Researchers' stories: Off the record

Written by 28 Nov 2012 on 28 November 2012 in Culture
Culture
Our anonymous Westminster staffers once again reveal what happens behind the scenes

This article is from the December 2012 issue of Total Politics

Who’s a clever boy, then? Tweet!

Some MPs like to tweet, some don’t. Some want to be seen to tweet, but get their researchers to do it for them. My MP falls into the latter category. I was once composing an inanely boring tweet while my MP was in the chamber, asking people to turn up to a jumble sale at the weekend. What I didn’t notice was that at that exact moment my MP was on his feet asking a question. I only found out when a friend emailed me querying the multi-tasking ability of my MP. Fortunately, no eagle-eyed journalists noticed, probably because the tweet was so boring...

The MP for Bah & Humbug…

I've worked for two MPs since graduating. Whoever the MP is, there's always an awkward conversation about who pays for my party conference pass, and, if I have no friends where the conference is being held, my accommodation. I've been fortunate that both MPs have paid out of their own pockets for me. I genuinely feel quite bad about this as the bill often runs to a couple of hundred pounds, if not more (as it’s a party event, MPs and staff can’t claim it back on parliamentary expenses). Anyhow, one researcher told me prior to conference season that her MP expected her to pay everything out of her own pocket. My friend stood her ground, arguing that she couldn’t afford it and, as she was expected to work during the conference, she shouldn’t be expected to pay all of it. The conversation ended with the MP threatening to sack my friend for essentially being too poor! In the end she had to borrow the money from her parents. Nice.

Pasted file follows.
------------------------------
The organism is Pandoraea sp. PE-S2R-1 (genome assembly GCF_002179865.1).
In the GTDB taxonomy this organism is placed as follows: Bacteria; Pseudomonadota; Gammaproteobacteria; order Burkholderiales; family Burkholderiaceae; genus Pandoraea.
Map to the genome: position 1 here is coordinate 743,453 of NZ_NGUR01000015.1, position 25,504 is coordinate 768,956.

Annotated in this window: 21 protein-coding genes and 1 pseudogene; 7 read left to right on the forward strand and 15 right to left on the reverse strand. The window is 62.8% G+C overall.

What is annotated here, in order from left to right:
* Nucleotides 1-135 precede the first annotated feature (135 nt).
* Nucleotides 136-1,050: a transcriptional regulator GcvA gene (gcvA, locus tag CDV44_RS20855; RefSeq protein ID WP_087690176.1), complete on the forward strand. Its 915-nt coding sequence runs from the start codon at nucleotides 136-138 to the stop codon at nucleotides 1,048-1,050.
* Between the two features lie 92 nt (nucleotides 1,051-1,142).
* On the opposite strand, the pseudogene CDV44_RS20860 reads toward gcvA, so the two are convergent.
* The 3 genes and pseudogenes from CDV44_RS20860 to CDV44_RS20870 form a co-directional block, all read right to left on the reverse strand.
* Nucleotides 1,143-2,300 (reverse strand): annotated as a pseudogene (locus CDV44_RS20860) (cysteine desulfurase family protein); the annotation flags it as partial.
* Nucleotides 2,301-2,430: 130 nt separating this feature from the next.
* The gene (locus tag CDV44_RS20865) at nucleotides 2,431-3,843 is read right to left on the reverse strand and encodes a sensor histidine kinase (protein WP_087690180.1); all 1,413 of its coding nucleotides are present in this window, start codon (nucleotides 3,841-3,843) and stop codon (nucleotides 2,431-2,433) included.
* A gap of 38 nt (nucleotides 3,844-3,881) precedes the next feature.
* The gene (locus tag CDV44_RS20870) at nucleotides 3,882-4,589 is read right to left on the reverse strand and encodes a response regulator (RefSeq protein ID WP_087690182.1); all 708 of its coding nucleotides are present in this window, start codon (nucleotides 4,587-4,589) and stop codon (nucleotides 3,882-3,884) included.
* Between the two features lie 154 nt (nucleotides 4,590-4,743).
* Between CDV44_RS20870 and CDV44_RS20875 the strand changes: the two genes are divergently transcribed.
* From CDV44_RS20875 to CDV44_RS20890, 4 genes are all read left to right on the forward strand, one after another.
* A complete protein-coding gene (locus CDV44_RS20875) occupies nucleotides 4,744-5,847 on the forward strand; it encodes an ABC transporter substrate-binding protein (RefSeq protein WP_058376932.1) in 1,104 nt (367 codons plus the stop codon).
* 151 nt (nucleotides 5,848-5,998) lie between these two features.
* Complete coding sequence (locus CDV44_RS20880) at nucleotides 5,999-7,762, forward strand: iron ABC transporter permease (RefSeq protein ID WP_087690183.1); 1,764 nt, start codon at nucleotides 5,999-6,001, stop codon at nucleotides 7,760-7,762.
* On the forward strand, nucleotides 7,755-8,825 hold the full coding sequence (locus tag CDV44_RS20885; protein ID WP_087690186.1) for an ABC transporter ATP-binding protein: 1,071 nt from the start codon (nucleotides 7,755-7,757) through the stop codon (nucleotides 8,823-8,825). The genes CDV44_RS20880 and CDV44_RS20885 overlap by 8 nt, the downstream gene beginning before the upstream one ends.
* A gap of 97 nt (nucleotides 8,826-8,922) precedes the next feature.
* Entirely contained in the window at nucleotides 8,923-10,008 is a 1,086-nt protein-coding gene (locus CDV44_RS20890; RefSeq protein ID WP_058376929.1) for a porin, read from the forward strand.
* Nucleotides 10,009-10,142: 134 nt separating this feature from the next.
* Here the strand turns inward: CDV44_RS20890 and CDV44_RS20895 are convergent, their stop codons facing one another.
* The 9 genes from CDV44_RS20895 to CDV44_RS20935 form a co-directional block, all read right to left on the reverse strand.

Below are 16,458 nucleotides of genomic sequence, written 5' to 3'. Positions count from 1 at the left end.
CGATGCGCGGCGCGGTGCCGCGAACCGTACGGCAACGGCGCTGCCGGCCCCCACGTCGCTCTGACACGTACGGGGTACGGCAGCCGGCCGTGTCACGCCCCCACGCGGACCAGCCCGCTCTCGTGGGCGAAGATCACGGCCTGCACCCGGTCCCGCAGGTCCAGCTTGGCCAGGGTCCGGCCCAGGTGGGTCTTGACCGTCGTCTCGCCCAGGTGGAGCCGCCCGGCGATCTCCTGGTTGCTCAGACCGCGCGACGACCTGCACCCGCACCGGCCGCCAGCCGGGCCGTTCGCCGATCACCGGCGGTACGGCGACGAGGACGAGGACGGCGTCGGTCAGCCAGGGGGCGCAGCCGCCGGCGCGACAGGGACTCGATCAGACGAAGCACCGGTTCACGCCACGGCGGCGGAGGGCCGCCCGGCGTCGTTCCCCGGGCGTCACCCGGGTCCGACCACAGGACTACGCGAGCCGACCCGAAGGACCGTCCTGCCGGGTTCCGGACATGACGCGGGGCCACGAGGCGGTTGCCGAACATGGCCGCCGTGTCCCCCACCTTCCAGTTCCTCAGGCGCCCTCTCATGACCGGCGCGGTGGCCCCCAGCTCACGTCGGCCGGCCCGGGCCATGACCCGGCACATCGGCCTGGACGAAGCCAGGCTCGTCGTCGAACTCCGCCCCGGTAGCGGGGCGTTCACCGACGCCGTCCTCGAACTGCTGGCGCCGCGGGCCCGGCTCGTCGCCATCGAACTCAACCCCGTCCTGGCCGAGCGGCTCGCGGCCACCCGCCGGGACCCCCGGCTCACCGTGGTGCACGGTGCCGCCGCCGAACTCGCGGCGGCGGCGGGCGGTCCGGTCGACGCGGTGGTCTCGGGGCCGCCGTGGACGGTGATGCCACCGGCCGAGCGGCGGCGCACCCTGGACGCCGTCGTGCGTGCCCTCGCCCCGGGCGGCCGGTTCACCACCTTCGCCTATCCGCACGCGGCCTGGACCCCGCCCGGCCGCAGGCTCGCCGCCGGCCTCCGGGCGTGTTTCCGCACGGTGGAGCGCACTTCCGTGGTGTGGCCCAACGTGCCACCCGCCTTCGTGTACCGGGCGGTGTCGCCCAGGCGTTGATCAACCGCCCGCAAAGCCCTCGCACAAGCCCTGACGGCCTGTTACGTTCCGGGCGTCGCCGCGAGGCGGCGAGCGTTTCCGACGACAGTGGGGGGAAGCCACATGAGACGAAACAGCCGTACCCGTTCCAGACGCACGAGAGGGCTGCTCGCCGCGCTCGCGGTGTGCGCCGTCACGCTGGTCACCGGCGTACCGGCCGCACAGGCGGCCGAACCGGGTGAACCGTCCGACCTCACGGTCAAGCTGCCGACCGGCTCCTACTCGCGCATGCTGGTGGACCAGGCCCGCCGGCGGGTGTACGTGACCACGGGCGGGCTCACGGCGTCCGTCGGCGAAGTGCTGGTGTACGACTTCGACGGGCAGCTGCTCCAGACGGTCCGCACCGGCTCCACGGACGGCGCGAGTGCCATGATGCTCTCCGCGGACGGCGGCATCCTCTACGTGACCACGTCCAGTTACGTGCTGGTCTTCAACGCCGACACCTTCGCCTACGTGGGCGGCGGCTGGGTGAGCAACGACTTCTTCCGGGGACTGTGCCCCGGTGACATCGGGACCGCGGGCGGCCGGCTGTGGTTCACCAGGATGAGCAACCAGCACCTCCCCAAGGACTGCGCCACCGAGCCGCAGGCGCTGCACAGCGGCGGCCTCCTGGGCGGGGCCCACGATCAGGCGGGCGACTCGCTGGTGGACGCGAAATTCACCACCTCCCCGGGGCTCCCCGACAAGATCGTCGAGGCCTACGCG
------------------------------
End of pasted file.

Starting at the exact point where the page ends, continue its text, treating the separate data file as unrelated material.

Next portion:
Major business card fail

On a recent trip abroad with some other researchers, I made the drunken mistake of handing my business card to a guy in a gritty provincial nightclub in a former Iron Curtain country. He seemed nice enough, and I offered him some tips about an impending trip to the UK. It seemed the kindest thing to do – after all, I could give all sorts of advice about what to do and where to eat. He has since bombarded me with emails asking for immigration advice. After a couple he went in for the kill and asked point blank if my MP could organise for him and his girlfriend to be granted leave in the UK. I didn’t respond.

The last Straw

A colleague recently left our office, and was presented with a copy of Jack Straw’s new book, Last Man Standing, by our constituency office staff at the leaving meal. My MP, an erstwhile colleague of the former home and foreign secretary, took the book and leafed through the index to see if he was mentioned. Much to his disappointment, he wasn’t. He casually threw the book back on the table saying: “Bastard. Never liked him the anyway.”

Tags: Issue 53, Researchers' Stories

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